Inside you'll find a wide variety of threats discussed including:
- Social networking threats
- Fake anti-virus
- SEO poisoning
- Data loss and encryption
- Web threats
- Email threats
- Malware trends
- Windows 7
- Apple Macs
- Mobile devices and smartphones
One of the key findings is that reports of social networking spam and malware attacks have risen once again.
By mid-2010, Facebook recorded half a billion active users, making it not only the largest social networking site, but also one of the most popular destinations on the web. Unsurprisingly, this massive and committed user base is heavily targeted by scammers and cybercriminals, with the number and diversity of attacks growing steadily throughout 2010 – malware, phishing and spam on the various social networks have all continued to rise in the past year.
Sophos polled users asking if they had received spam, phishing or malware attacks via social networks. This is how they responded:
To explain that graph another way:
- 40% of social networking users quizzed have been sent malware such as worms via social networking sites, a 90% increase since April 2009
- Two thirds (67%) say they have been spammed via social networking sites, more than double the proportion less than two years ago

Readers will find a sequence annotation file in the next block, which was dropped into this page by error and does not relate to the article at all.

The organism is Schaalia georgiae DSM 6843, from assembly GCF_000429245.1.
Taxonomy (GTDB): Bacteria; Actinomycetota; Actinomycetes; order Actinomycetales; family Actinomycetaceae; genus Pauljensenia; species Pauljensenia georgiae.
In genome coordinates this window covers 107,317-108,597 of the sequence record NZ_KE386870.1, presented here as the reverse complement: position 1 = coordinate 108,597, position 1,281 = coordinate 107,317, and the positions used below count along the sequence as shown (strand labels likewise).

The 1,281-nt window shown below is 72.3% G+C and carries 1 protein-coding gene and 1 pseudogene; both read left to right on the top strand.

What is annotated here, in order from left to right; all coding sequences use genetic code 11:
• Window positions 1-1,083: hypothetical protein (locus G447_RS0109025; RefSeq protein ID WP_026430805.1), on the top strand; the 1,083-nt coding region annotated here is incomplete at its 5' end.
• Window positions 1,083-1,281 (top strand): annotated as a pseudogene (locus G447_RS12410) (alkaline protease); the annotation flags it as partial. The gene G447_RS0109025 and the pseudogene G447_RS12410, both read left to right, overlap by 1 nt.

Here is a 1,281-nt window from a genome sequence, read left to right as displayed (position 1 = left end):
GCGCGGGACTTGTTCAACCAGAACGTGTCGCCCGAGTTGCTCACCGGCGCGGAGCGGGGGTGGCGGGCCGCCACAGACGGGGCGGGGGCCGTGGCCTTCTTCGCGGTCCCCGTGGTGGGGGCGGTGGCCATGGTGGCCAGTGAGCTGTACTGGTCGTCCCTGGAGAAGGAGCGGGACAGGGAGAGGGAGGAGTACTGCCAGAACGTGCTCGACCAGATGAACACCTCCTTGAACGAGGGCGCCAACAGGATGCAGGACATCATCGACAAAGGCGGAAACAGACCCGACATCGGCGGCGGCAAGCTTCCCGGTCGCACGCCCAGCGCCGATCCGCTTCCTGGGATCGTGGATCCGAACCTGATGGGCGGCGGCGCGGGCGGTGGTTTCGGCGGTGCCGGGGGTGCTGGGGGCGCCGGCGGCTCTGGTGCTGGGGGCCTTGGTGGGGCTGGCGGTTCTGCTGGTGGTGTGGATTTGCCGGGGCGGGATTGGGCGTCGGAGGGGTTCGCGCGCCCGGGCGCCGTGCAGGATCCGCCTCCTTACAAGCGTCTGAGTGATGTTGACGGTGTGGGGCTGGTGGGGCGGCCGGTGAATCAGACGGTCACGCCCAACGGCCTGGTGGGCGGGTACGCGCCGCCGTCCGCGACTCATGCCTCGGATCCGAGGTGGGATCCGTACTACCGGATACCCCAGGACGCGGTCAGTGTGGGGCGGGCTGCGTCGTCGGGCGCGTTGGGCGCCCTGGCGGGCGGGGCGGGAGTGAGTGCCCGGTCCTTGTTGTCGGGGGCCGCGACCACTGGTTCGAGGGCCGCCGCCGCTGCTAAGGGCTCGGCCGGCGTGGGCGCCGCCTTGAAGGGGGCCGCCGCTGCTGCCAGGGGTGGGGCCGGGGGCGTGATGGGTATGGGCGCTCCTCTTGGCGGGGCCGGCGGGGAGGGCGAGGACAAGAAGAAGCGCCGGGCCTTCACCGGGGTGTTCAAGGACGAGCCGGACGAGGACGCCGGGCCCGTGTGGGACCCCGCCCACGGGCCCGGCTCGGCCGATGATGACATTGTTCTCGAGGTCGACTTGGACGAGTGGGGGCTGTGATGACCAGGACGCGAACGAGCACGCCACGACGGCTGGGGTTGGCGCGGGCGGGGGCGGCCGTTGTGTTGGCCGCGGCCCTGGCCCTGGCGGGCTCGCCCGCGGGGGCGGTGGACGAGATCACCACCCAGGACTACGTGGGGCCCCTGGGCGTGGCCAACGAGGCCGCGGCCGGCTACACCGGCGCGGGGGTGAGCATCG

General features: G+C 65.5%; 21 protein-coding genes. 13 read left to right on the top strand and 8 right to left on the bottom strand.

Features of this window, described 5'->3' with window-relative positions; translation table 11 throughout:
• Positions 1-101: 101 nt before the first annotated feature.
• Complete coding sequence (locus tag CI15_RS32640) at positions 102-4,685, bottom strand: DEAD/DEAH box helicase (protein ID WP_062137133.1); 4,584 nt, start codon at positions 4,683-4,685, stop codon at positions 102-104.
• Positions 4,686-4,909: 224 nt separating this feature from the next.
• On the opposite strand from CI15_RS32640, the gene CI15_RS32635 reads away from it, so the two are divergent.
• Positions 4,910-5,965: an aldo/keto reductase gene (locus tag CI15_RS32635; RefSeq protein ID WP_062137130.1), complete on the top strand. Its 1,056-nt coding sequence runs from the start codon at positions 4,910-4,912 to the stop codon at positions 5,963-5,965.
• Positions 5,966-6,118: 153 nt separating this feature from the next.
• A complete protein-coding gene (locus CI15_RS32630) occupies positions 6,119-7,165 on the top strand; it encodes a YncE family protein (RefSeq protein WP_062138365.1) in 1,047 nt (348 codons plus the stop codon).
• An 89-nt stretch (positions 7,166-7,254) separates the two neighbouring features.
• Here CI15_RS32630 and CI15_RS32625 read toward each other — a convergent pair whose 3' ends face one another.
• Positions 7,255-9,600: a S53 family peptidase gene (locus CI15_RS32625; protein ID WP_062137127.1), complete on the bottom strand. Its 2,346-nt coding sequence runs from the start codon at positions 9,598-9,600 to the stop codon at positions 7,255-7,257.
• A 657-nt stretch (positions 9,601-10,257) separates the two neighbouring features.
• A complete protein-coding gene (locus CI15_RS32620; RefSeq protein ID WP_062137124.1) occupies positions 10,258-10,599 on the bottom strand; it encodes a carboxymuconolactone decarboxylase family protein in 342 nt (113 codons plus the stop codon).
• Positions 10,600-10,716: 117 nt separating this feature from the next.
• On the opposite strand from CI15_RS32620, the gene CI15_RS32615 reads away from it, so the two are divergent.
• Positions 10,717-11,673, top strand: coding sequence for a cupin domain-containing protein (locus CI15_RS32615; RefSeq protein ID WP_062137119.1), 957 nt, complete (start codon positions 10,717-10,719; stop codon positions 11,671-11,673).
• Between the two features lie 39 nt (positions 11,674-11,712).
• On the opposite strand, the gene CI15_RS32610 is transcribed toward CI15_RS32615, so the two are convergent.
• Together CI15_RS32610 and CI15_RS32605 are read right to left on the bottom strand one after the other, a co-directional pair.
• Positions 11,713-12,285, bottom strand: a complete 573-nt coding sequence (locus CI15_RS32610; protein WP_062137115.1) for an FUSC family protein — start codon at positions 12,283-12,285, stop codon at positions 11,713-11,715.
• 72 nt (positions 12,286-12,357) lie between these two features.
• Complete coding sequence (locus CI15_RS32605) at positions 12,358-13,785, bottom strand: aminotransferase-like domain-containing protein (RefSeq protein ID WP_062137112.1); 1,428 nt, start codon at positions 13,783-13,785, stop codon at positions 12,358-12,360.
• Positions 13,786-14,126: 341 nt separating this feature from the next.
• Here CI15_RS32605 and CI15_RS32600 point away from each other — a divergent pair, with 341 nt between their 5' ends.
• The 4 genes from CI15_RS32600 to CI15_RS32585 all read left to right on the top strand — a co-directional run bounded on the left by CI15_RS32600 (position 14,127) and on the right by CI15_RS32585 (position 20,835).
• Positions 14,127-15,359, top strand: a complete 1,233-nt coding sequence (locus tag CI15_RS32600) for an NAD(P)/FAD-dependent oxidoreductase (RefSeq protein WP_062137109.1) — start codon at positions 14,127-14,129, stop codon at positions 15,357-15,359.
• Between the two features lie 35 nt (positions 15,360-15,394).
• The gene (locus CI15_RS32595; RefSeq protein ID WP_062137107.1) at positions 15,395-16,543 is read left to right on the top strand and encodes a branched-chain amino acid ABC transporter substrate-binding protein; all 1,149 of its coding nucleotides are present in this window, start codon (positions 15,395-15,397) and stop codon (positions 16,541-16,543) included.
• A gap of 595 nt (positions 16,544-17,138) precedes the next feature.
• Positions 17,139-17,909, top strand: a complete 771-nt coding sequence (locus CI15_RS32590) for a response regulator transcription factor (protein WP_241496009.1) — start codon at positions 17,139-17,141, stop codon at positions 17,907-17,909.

- 43% have been on the receiving end of phishing attacks, more than double the figure since April 2009
This isn't just a problem for home users. Many people check their social networking accounts from the workplace, making the sites a potential vector for attacks against businesses.
There's no doubt that cybercriminals are showing a much higher level of interest in the social networks than ever before, with Facebook being the site they are targeting the most.
Facebook's recently clumsy introduction of a feature which would allow rogue application developers to access users' mobile phone numbers and home addresses (and its subsequent temporary withdrawal while it rethinks its approach) makes me question whether privacy and security are part of the company's DNA.
I see two possibilities.
Either Facebook simply doesn't "get" security and privacy. Or it just doesn't care.
I really hope it's the former. Because if it is, there's still a chance that Facebook can build a network that is secure for its users and will make its users' privacy a top priority.
There's a real problem, though, if Facebook just doesn't care that much about privacy and security. Because 500+ million users are going to find it very difficult to wrench themselves away from the world's most popular social network.
Download your free copy of the Sophos Security Threat Report 2011 now and learn more about not just social networking dangers, but also the many other security threats faced by businesses and computer users.